More about the Panel of the Prince

This post is a continuation from the previous, which set out to identify some of the figures in the Panel of the Prince.

I named these six men in my previous post as (front row, left to right) Thomas Vassem, Hugo van der Goes, Dante Alighieri and Virgil. The two half-hidden faces belong to Francesco Petrarch and Plutarch (doubling up as Pluto, king of the underworld).

A further link to five of the figures is they all experienced some form of exile. Petrarch’s father ser Petracco was exiled from Florence in 1302, eighteen months before the birth of his son. Ser Petracco’s friend Dante was also exiled from Florence during the same year. Plutarch represents an eternal exile when his name is played with Pluto, the Roman god of the dead and the underworld, equivalent to the Greek version Hades. Virgil is placed on the verge of the frame for a reason. He accompanied and guided Dante through the depths of Hell and Purgatory in Dante’s Divine Comedy poem but was never able to enter Paradise because he wasn’t baptised. However, although the stain of “original sin” remained with him, he was what was referred to as a “virtuous pagan”.

Notice the face shaped in the folds of Virgil’s throat and looking at the stain of original sin presented as a black spot on his white undergarment. Baptism is said to remove the mark of original sin humanity is born with. The face in the folds is a reminder of a gorget worn to cover and protect the throat and neck (as seen in the figure of Philippa). Gorget lends itself to the word “gorge” meaning “chasm” and this refers to the gap or distance that Virgil was never able to cross to reach Paradise. Hugo van der Goes borrowed this detail from a section of the Ghent Altarpiece that refers to the biblical parable of The Rich man and Lazarus and the words spoken by Abraham to the rich man, “Between us and you a great gulf has been fixed, to stop anyone, if he wanted to, crossing from our side to yours, and to stop any crossing from your side to ours” (Luke 16:26).

In the image shown above, Virgil is placed in front of the twinned figure of Plutarch and Pluto representing Hades, and on the verge or edge of the frame. His location is Limbo, meaning “edge” or “border”, and a special place the Church conceived for unbaptised “virtuous pagans” after death.

Thomas van Vessem was prior of the the Red Cloister Augustinian community which Hugo had joined as a lay brother in 1478. Vessem is the figure standing cheek-to-cheek with Van der Goes. There are two references in the panel which point to his identity.

The first derives from the half-hidden figure of Petrarch. Widely travelled, the poet once ascended Mount Ventoux in the Provence region of France, a considerable feat in 1336. After he reached the summit he contemplated on his ascent and view of the Alps and then took from his pocket a copy of St Augustine’s “Confessions”. When Petrarch opened the book his eyes fell on a passage that suggested the climbing experience was but an allegory and a prompt to lead a better life.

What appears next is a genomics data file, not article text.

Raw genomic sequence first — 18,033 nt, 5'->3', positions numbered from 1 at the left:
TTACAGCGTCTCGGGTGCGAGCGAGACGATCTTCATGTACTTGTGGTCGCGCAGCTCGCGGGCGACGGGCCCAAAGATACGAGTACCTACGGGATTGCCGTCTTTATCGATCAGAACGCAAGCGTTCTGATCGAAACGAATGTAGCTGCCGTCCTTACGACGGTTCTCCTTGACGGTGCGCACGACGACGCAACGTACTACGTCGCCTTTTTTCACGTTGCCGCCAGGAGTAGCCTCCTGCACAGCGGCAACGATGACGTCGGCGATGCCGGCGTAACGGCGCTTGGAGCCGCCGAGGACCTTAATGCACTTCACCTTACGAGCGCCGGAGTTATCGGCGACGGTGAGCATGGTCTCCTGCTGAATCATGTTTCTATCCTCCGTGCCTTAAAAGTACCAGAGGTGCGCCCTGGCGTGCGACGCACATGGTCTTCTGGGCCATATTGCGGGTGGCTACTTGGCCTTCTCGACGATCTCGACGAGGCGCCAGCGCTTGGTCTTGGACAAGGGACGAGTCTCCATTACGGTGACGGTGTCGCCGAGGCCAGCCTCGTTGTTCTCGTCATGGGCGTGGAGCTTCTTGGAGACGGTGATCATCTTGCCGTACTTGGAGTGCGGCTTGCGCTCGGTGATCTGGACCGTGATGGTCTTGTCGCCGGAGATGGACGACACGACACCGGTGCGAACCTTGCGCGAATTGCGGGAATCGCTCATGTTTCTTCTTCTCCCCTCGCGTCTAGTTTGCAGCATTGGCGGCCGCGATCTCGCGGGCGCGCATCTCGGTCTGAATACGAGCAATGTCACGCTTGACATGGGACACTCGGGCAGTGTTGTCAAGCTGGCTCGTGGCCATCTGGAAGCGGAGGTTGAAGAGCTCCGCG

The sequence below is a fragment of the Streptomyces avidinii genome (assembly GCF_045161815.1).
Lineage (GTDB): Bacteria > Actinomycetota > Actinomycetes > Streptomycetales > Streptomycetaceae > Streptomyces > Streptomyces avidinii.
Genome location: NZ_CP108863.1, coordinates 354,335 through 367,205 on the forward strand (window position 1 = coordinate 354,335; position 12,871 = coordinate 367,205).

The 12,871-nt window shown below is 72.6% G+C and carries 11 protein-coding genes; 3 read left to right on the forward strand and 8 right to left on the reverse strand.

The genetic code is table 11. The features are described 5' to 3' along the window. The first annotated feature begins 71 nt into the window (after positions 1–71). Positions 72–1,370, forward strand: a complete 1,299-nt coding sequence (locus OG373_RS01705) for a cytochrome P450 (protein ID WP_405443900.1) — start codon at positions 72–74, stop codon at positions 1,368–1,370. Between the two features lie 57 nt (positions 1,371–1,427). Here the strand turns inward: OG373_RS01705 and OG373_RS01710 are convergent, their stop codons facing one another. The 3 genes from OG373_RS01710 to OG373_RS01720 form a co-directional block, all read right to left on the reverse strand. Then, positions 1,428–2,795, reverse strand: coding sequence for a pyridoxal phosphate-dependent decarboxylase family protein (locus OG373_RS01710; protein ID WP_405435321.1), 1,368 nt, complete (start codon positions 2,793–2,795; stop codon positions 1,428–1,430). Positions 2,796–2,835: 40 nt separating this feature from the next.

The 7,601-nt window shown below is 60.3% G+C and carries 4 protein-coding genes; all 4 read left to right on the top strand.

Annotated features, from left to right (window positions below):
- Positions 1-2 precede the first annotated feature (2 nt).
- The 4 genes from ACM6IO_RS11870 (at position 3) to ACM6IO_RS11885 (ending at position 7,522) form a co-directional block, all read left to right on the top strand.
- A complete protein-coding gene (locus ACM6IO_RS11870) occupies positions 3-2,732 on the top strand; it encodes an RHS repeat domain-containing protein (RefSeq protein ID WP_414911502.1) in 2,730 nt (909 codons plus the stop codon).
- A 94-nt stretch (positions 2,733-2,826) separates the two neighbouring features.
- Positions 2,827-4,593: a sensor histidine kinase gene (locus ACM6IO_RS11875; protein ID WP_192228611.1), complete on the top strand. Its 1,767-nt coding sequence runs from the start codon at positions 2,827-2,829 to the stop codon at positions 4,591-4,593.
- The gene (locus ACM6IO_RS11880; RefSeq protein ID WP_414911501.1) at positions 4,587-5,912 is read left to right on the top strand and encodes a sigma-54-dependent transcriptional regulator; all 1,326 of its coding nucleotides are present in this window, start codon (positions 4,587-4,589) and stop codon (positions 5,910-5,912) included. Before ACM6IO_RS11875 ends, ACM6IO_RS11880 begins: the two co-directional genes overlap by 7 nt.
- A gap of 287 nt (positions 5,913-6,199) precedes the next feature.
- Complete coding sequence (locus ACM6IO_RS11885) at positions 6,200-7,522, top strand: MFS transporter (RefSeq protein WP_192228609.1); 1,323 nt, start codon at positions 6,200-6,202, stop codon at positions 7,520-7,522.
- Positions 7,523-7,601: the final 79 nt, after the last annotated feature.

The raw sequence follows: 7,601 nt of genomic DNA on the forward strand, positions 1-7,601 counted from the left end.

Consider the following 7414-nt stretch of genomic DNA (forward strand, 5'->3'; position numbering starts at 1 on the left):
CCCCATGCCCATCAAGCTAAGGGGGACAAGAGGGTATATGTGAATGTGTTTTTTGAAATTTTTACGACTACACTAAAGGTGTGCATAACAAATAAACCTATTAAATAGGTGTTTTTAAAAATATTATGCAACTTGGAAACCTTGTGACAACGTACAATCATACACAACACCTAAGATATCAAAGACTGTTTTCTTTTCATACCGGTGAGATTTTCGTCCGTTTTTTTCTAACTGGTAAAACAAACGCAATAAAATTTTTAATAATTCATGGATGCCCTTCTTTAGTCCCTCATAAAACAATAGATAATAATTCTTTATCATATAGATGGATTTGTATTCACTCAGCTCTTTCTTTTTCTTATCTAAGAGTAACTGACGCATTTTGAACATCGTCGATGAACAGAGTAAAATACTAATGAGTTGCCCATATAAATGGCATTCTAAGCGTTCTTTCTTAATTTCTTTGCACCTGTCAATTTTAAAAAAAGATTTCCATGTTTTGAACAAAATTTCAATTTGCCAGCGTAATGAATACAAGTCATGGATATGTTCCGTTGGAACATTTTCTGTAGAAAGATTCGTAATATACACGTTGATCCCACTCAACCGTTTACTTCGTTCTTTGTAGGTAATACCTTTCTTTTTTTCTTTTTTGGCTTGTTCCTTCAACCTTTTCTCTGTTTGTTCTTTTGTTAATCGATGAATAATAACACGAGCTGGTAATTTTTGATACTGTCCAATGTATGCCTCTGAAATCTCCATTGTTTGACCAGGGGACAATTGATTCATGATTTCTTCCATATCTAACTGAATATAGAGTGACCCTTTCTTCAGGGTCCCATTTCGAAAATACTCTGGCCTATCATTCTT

Mount Ventoux (meaning “windy” in French) is nicknamed “Bald Mountain” and this is another connection to the word “arc” formed by the bald head of Thomas van Vessem. The word “windy” is also a pointer to the Windesheim Congregation which the Augustinians of the Red Cloister community joined in 1412.

Just as Jan van Eyck planted puns and word play in the Ghent Altarpiece, so too did Hugo van Eyck in the St Vincent Panels.

“Cloister can be understood as “cluster” which serves as a meaning for “nest”. Birds is another theme in the painting which Hugo borrowed from the Ghent Altarpiece. Jan van Eyck sourced Geoffrey Chaucer’s Parliament of Fowls to introduce this theme in the Just Judges panel which goes some way to making the connection to the figure of Chaucer standing close to the deacon said to represent St Vincent, patron saint of Portugal’s capital Lisbon.

Notice the feathered look of the deacon’s hair, shaped to represent both bird and nest. The hairstyles applied to some of the other figures in the painting also have a feathered appearance.

Perched on the deacon’s “cluster” is a red hat. The combination of red hat and nest is not only a reference to the bird depiction in Van Eyck’s famous self-portrait, Man in a Red Turban, but also to the red roof tiles that covered the Red Cloister priory.

The Fox and the Cockerel

by JAN VAN EYCK

Having previously posted on Jan van Eyck’s self portrait, Man in a Red Turban, I recently discovered Van Eyck’s source of inspiration for the painting, a book authored in 1354 by Henri de Grosmont, First Duke of Lancaster; its title: Le Livre de Seyntz Medicines (The Book of Holy Medicines). A translation of the text into modern English by Catherine Batt was published in 2014 by ACMRS (Arizona Center for Medieval and Renaissance Studies).

It’s very likely Van Eyck possessed or had access to a copy of this book that can be described as a literary form of confession and penitence.

Written in the first person, the text also serves as a mirror for self examination by the reader. It focuses on the narrator’s spiritual wounds in a physical sense. Body parts, particularly those associated with the five senses, are described as gateways for the seven cardinal sins: pride, greed, anger, envy, lust, gluttony and sloth. Healing grace ministered by Christ the doctor, accompanied by his mother Mary, is compared allegorically with a variety of medicinal remedies used by the people in Henry’s time.

As a mirror of reflection, the book is echoed in Van Eyck’s self-portrait made with the aid of a mirror. The painter presents himself as both sinner and penitent.